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multilingual transcription helping fight climate change

Multilingual Transcription: Helping Fight Climate Change

It came out of the blue. A crack in the ice and then a surge of water rushing at 400m3 per second down the slopes of the high Andes towards the remote village of Keara in Bolivia. The sudden flood swept away crops, farm animals and pets, but spared the human population on the whole. The surge also destroyed the only road, leaving survivors cut off for several months. But what caused this unexpected disaster?

Helping to Prevent Disaster

Known as the Apolobamba glacial outburst flood of 2009, it was the direct result of climate change. As glaciers in the Bolivian Andes recede (they have shrunk by 43% since the 1980s), meltwater forms lakes on loose piles of sediment that can prove unstable. If a rock or ice avalanche disturbs the lake waters, deadly floods can kill those living in the valleys below. Perhaps surprisingly, multilingual transcription can be an effective tool in helping prevent such climate disasters. Read more

audiovisual heritage

How Transcription and Translation Preserves Our Audiovisual Heritage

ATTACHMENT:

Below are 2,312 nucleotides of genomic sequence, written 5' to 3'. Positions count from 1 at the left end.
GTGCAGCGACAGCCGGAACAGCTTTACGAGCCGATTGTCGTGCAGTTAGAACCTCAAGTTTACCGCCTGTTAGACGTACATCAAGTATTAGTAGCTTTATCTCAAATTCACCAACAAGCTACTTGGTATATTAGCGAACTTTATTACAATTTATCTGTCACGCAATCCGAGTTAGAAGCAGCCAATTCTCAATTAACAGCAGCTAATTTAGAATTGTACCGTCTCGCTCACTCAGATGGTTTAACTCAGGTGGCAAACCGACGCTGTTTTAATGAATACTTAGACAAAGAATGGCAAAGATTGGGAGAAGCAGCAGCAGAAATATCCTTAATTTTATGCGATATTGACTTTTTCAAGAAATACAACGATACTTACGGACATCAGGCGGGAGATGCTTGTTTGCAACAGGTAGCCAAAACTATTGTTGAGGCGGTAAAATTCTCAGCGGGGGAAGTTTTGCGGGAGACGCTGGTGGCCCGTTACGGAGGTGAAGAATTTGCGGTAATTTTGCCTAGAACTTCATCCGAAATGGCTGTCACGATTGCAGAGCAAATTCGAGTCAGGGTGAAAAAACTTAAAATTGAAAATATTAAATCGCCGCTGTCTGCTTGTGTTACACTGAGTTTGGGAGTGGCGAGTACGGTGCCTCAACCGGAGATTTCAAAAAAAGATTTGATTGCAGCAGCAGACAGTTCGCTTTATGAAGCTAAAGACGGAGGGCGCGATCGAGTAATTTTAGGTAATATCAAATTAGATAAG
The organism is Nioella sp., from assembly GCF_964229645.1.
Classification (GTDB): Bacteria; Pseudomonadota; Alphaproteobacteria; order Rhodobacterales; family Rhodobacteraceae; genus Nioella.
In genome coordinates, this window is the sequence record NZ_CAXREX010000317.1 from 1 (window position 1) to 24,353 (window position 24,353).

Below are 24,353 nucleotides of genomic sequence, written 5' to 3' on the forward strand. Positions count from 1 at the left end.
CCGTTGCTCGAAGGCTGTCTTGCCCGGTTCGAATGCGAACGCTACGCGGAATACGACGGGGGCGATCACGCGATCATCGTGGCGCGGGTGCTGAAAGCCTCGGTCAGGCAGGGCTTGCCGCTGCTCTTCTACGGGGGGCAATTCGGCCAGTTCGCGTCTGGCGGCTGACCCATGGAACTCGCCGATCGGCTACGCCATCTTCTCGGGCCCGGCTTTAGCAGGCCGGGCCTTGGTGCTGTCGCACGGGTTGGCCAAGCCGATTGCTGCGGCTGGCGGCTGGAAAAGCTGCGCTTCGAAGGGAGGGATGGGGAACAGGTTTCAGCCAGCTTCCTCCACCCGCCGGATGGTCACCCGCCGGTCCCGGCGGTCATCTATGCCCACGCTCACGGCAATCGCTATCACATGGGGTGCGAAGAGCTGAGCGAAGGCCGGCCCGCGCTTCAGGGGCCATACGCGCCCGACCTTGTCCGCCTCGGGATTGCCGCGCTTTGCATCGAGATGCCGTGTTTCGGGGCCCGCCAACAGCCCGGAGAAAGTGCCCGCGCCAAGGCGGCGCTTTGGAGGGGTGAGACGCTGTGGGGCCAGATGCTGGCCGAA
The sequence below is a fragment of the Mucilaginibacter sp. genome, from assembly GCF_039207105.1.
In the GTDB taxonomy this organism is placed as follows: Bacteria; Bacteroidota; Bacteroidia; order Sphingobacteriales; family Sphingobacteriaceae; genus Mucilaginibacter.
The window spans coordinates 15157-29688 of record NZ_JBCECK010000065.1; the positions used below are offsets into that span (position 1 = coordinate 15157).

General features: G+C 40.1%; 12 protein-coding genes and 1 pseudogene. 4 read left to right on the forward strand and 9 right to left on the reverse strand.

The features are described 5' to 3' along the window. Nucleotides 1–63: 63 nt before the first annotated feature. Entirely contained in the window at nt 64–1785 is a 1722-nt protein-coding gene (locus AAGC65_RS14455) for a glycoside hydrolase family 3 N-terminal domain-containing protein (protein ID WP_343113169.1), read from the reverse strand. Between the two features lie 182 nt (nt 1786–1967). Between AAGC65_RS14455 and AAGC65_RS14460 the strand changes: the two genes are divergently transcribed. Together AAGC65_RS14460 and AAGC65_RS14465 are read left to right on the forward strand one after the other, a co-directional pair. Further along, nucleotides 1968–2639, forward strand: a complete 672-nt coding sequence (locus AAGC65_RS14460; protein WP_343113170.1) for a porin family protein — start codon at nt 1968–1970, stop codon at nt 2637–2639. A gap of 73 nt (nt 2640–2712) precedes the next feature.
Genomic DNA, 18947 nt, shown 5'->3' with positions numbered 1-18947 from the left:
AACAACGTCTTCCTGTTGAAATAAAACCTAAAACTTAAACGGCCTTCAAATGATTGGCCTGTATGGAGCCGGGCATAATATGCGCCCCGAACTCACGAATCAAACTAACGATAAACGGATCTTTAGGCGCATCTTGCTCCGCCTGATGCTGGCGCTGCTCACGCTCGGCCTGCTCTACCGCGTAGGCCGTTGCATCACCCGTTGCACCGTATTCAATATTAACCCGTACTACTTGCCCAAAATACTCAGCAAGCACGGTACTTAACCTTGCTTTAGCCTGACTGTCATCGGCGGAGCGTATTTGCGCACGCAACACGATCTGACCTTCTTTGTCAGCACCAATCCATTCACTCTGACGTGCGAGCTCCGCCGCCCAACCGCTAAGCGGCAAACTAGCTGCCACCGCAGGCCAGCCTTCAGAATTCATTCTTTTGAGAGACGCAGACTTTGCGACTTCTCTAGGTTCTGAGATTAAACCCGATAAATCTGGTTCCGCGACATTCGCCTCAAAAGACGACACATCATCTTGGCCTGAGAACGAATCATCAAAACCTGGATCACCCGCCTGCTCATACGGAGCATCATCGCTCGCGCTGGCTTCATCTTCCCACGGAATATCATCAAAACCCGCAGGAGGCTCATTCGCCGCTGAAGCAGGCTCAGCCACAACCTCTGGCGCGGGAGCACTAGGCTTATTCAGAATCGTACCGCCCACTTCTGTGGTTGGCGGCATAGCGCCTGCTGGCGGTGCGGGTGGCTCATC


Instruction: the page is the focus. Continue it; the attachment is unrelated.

Did you know that 27 October was the World Day for Audiovisual Heritage?  The goal of this observance is to “raise general awareness of the need to preserve and safeguard important audiovisual material for future generations.” “Audiovisual heritage” can include anything from movies to TV to radio broadcasts. UNESCO calls these “the primary records of the history of the 20th and 21st centuries.” However, these records are more fragile in some ways than the journals, letters and newspaper articles of years past. For example, UNESCO notes that “sound recordings and moving images can be deliberately destroyed or irretrievably lost as a result of neglect, decay and technological obsolescence.”

Around the world, digital archivists look for strategies to preserve these pieces of our shared history. Much of the work involved is technical- trying to find ways to keep original media intact and accessible or copying it into a digital format. However, translators and transcriptionists also have a crucial role to play in preserving these materials.

Transcribing Audio

Transcription is one way to preserve the content of an audiovisual resource.  Digital transcriptions also have the advantage of being easily searchable. However, transcriptions are no substitute for the original content. Nor is transcription a replacement for proper storage and digitisation. The magic of actually hearing voices and seeing images from the past is irreplaceable.

That said, transcription is still an essential part of the preservation process. For example, the US nonprofit organisation LYRASIS recommends that all recordings be transcribed and indexed, with multiple copies of the transcription saved in different formats.